Future perfect is very rarely used by native speakers because there are very few opportunities to use it! This is one of the reasons why future perfect, and indeed the other ‘perfect’ tenses, helps to increase your IELTS score for grammar in both writing and speaking.
Pay careful attention to the structure of future perfect and good luck with your future predictions in IELTS task 1!
The number of students in 2001 was accounted 33,438 students.
This writer has learned, or noticed, that the word ‘account‘ is often used to describe numbers in IELTS Task 1 writing.
Well, that’s a step in the right direction, but he or she now needs to do some more noticing. And to speed up noticing, we need many many examples!
Take a look at (print?) these examples. Then answer the following questions.
What word nearly always follows accounts when accounts is a verb)? (answer)
What kind of data always follows accounts for when accounts for is describing data? (answer)
Now that we know more about account (we have noticed more), we can see that the use of account in the opening example is inappropriate because the data being described is the wrong kind of data. We cannot use accounts for to give an objective description of a number in a graph, table or chart.
We saw in the examples that accounts for is part of the structure:
Something accounts for something.
X accounts for Y.
Look at the pie chart below. Refer again to the examples and see if you can make a sentence about Firefox using accounts for. As you write, think also about the time frame and what tense you need to use. If you like what you’ve written, please add it as a comment below this post!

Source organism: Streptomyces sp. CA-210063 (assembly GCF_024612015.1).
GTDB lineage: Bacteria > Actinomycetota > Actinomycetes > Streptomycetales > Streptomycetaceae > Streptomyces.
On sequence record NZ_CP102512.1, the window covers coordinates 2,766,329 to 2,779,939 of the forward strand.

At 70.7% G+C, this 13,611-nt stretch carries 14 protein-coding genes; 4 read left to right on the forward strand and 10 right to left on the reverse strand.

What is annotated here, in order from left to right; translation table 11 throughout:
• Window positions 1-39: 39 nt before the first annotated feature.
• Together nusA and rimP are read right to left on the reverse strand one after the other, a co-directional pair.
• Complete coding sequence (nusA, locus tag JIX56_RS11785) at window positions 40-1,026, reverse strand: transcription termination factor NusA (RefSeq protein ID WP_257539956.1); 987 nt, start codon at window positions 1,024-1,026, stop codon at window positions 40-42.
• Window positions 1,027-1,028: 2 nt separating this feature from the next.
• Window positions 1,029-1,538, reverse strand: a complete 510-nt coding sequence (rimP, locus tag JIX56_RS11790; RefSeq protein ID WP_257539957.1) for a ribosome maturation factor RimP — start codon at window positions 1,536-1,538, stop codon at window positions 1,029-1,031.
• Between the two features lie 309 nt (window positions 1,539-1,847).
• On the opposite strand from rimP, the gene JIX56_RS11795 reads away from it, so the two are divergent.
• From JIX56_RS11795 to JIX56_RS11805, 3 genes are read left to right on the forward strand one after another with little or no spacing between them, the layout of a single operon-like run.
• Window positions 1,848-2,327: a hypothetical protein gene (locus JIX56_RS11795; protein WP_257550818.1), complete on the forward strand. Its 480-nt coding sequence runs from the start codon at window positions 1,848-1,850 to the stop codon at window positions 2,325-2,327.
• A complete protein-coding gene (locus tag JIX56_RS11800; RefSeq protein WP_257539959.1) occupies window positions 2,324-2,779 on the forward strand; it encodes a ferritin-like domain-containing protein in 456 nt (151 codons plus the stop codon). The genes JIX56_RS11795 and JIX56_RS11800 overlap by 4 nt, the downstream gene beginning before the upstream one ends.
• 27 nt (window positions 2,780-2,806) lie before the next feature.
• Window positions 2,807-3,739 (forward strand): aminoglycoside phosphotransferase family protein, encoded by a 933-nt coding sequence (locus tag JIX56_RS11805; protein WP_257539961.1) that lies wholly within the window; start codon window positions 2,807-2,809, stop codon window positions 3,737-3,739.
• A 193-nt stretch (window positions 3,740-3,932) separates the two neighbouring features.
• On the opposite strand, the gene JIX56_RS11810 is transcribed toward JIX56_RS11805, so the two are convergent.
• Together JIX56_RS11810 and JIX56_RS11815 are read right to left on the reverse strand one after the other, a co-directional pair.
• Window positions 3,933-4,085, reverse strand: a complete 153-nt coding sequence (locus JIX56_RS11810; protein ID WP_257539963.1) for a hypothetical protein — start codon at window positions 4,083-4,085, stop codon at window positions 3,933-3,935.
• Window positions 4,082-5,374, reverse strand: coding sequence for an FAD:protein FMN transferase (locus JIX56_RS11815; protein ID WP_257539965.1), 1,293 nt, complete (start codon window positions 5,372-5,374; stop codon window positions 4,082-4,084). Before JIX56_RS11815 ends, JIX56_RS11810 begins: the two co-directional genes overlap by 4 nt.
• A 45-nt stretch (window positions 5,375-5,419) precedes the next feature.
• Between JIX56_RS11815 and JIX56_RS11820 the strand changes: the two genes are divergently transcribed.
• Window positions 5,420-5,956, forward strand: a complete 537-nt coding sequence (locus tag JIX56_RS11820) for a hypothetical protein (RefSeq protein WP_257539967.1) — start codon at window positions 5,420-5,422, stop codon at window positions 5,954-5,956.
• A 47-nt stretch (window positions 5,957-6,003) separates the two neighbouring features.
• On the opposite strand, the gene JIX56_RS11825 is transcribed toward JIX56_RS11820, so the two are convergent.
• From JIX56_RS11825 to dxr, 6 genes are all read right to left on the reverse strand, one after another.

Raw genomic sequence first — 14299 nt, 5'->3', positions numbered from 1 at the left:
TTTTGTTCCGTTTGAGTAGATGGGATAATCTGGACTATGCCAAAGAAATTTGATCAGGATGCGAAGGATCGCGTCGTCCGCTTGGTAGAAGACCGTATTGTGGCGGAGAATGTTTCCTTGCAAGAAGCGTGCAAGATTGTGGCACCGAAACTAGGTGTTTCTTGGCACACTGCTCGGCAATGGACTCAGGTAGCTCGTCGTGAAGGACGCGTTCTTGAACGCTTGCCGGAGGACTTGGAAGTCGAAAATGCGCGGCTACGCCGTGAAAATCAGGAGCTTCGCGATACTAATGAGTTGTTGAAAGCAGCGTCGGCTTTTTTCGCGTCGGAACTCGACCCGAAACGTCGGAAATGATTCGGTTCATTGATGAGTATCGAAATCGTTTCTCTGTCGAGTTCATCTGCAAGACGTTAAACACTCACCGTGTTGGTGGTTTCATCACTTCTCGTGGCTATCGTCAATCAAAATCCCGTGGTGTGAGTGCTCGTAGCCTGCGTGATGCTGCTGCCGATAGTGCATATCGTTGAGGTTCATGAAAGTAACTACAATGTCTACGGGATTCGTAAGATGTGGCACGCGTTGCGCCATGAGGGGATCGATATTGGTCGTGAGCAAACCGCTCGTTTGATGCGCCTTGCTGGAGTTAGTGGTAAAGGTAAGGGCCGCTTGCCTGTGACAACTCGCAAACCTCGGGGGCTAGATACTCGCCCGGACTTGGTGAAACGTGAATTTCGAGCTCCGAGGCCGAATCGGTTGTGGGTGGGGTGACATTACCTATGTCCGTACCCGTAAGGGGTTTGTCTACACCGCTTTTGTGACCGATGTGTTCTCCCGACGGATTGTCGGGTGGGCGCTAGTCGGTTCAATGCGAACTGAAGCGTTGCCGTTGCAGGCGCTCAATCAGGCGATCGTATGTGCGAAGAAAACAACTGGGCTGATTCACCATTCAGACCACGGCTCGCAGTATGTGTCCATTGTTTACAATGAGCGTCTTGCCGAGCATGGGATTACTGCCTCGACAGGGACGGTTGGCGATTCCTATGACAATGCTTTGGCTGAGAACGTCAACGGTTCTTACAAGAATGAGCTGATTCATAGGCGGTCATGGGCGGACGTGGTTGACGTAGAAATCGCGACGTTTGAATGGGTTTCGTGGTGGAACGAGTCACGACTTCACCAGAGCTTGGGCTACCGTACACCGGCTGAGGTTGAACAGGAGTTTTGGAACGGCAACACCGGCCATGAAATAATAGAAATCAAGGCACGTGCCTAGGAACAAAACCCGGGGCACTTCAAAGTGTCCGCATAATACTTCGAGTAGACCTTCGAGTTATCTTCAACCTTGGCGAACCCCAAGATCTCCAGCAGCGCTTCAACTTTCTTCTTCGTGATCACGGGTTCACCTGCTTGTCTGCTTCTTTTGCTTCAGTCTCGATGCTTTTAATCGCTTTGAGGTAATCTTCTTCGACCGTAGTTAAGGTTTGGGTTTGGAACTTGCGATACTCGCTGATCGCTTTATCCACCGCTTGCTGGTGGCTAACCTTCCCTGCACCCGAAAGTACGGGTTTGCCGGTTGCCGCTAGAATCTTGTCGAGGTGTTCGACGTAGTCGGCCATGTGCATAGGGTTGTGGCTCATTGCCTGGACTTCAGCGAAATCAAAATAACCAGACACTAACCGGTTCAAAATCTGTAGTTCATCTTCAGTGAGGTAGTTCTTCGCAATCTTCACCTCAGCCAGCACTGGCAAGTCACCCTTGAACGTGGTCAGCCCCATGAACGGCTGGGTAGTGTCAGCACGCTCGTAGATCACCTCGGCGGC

1. ‘Accounts’ is always followed by ‘for’.
2. The data that follows ‘accounts for’ is a percentage.
Americans rose steadily, while Indonesians fell dramatically.
Well, maybe. Something like this?
With a sentence like the one above you are unlikely to communicate anything meaningful about a graph, table or chart. If there was a rise or a fall, then you need to state precisely what it was that rose and what it was that fell – What is the subject?
The divorce rate in Americarose steadily, while the divorce rate in Indonesiafell dramatically.
Here there are 2 subjects:
the divorce rate in America
the divorce rate in Indonesia
Some of you will complain about the repetition in this sentence (‘the divorce rate‘). However, it’s better to repeat words and phrases and communicate something meaningful than to avoid repetition and communicate nothing.
Actually in this example repetition can be avoided:
The divorce rate in America rose steadily, while thatin Indonesiafell dramatically.
* Many thanks to Diro, Nando and Ari for the ‘falling Indonesians’ photo – You guys rock! 🙂
In general, the 6pm news reached its peak for almost 5 million viewers per day in the first month.
This is actually quite communicative and in IELTS this sentence might give you a satisfactory score for TA. However, the language problems would leave you with a much lower score for GRA and for CC.
It doesn’t make sense to signal this statement ‘In general‘, because it’s not general. It features data values taken from the x and y axes of the graph. Better to put this information in the detail section of your essay and signal it “In detail,“.
You need to treat ‘reach a peak‘ as a phrasal verb. If you want to change the tense – and the tense will most likely be past simple tense – then you can modify ‘reach‘ (past: ‘reached a peak‘). Otherwise don’t mess with ‘a‘ and don’t mess with ‘peak‘.
The preposition ‘for‘ is not right.
So, if you really are making a general statement, do this:
In general, the popularity of the 6pm news reached a peak in the first month.
If you want to mention detail, then do this:
In detail, the 6pm news reached a peakof almost 5 million viewers per day in the first month.
Pay careful attention to this pattern:
something + reached a peak (+ of + value x) (+ time expression)